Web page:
4 Classic Novels that Are Way More Depressing than You Think They Are from the Movies -- Part I
There's a reason the phrase "Hollywood Ending" conveys a sense of happiness. That's because that's what Hollywood endings are all about. No one wanted to see Julia Robert's hooker character disappear back onto the streets in "Pretty Woman" so they changed the ending to a Hollywood one. The same thing goes for some of the greatest novels ever written. Never mind the stories in the novels have stood the test of time and are still being read today for a reason. When it comes to making a movie version, who knows better: the dead writer or a living Hollywood producer?
Hollywood's not going to pass up free source material and the novels are in the public domain, so there are multiple movie versions of each of these novels. I'm only going to compare the most well-known adaptation. But the same holds true for the other lesser-known adaptions that I've seen -- Hollywood was never faithful to the source material. In fact, that's why I finally had to read "The Hunchback of Notre Dame." With every version having a different ending, I didn't know who lived and who died until I read the actual novel. This "variation" from the source material can lead to some shock if you've seen the movie first and then go to read the novel. Hell, it can lead to some shock if you've read the novel first and then go see the movie expecting it to follow the novel!
Part II (coming next week)
1. The Man in the Iron Mask
The 1998 Movie
The man in the iron mask, Philippe, is the bad king's identical twin. The movie makes sure you know King Louis (the XIV if you're wondering which King Louis) is a bad king. He feasts and parties while his people starve on rotten food. It's that kind of thing that got Marie Antoinette's head chopped off. He even sends a young man to be killed in battle so he can sleep with the guy's girlfriend. Apparently that story in the Bible about King David and Bathsheba wasn't part of his religious education. Unfortunately, the young man was the son of Athos, a retired musketeer.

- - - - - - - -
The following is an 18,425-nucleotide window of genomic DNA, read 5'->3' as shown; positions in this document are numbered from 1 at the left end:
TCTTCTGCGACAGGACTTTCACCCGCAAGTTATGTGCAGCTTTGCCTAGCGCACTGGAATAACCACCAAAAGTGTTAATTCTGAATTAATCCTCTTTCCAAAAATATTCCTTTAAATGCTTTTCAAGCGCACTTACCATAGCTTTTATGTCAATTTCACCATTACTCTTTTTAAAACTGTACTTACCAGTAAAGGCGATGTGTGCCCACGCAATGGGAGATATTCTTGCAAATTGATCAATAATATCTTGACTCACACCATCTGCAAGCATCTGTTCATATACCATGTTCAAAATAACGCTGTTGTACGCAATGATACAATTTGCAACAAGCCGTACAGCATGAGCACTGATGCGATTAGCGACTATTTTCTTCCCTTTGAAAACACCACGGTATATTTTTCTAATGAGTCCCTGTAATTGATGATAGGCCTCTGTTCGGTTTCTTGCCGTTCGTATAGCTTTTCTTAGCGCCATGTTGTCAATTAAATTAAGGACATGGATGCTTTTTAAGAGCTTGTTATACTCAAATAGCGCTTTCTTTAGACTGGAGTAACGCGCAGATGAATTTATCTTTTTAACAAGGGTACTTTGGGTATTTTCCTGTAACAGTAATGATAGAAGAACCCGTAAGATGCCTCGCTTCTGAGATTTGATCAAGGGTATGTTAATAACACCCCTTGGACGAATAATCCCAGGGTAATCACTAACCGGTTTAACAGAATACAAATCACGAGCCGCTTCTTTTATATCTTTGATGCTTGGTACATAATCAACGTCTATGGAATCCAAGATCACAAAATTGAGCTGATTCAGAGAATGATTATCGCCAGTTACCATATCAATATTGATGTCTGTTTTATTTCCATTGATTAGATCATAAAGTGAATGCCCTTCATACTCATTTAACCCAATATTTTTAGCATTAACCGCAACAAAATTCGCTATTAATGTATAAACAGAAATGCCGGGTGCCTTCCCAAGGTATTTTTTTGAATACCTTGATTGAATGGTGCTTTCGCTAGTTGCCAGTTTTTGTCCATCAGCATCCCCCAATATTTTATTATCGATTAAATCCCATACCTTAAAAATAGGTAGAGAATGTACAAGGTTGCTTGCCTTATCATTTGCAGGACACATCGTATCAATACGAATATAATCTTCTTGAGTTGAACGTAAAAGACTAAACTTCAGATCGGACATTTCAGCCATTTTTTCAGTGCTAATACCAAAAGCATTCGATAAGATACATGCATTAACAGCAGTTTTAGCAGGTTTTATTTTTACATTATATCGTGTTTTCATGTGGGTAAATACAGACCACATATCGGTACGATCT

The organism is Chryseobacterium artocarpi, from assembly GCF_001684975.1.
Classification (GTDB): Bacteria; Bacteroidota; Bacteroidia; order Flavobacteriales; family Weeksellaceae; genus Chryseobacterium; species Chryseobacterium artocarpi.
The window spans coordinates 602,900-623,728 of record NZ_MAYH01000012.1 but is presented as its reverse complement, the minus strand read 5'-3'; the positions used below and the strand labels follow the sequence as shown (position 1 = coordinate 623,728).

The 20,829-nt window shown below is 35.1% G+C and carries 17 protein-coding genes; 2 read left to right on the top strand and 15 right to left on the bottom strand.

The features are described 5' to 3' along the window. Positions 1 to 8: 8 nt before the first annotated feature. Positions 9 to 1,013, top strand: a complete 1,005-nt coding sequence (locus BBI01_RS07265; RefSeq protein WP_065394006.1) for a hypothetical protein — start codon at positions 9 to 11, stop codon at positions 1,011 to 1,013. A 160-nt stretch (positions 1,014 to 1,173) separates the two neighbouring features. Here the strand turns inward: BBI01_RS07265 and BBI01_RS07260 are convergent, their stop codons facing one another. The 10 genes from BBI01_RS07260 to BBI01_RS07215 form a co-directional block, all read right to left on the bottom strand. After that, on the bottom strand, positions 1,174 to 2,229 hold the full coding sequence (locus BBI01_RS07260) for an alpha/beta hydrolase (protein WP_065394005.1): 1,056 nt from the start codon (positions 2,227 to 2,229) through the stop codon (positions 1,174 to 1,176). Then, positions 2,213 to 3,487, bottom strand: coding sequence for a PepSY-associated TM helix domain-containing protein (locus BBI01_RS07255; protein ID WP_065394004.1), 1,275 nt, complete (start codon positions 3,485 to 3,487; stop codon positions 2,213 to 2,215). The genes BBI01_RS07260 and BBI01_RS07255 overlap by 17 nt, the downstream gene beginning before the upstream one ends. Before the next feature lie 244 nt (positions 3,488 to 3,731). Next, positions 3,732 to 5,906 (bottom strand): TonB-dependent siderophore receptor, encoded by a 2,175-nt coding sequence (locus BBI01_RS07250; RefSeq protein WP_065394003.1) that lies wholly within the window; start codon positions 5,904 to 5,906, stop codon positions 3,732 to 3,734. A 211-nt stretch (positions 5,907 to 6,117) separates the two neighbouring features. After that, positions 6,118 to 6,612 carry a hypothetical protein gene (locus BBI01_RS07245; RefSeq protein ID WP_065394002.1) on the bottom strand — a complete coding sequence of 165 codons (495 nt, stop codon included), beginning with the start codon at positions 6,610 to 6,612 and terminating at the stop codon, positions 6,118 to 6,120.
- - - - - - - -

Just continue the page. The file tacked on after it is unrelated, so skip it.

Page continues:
The three former musketeers, Athos, Porthos and Aramis (who's a priest) get together and hatch a plan to replace the king with his twin brother. D'Artagnan, who's now the captain of the musketeers, abstains because (we find out later) he was bonking the Queen and the King is his son. They put the twin on the throne, but he immediately gives himself away by his extreme niceness. Philippe is carted back off to jail. This is when d'Artagnan learns that the impostor is also his son, and he joins the other former musketeers in rescuing him. Eventually the plan succeeds, though d'Artagnan dies keeping the king from killing his brother. The good brother is put on the throne. The bad king is put in the iron mask. Three out of four of the musketeers live. And d'Artagnan's pretty happy with his noble death. Athos has a new "son" in the young man they put on the throne. Even the bad king is eventually let out of the iron mask and sent to a beautiful home in the country to live. Everybody's happy and France goes onto glory under their substitute king.
The 1847 - 1850 Novel as written by Alexander Dumas
It's a long, convoluted plot. The basic plot's the same as the movie: twins, only one of which was born to be king, and the musketeers in their golden years. But the plan failed. I'll cut to the chase and tell you what happened to each of the major characters.
Philippe, the twin -- He started out the novel in prison. He ended up in a different prison now wearing an iron mask. So this plot didn't so much as take the iron mask off of him, as get him put into one. Aramis did manage to substitute him for the king for a day. But he's given away, not by his extreme niceness, but because Aramis couldn't keep his damn mouth shut and told someone who immediately goes off to free the real king. So Philippe gets put in an iron mask and sent to prison again. The last words we hear him speak are "CALL ME ACCURSED!"
Porthos -- Porthos never was the sharpest tool in the shed. He's tricked by Aramis into helping replace the king. Once the real king was freed, even while he and Aramis were fleeing as fugitives, Porthos still didn't know he had done anything wrong -- he thought they were on an important mission for the King, not being hunted by the King. But Aramis has to eventually tell him the truth which comes as quite the shock to discover he's a traitor with a death sentence on his head -- all thanks to his best friend, Aramis. (You know the saying......."With friends like that, who needs enemies?") With over one hundred of the King's men after them,Porthos and Aramis hide out in a cave. Porthos sets off a barrel of gunpowder killing their pursuers. However, he's killed when the cave collapses on him.